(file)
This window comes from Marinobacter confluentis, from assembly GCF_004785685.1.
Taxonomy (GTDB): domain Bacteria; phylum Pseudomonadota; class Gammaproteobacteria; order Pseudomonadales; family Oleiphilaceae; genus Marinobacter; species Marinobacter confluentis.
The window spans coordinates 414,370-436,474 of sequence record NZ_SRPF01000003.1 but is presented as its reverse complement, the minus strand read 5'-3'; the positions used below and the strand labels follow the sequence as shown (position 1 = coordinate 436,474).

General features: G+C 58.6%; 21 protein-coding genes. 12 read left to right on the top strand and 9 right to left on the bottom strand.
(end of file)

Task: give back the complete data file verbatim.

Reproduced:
This window comes from Marinobacter confluentis, from assembly GCF_004785685.1.
Taxonomy (GTDB): domain Bacteria; phylum Pseudomonadota; class Gammaproteobacteria; order Pseudomonadales; family Oleiphilaceae; genus Marinobacter; species Marinobacter confluentis.
The window spans coordinates 414,370-436,474 of sequence record NZ_SRPF01000003.1 but is presented as its reverse complement, the minus strand read 5'-3'; the positions used below and the strand labels follow the sequence as shown (position 1 = coordinate 436,474).

General features: G+C 58.6%; 21 protein-coding genes. 12 read left to right on the top strand and 9 right to left on the bottom strand.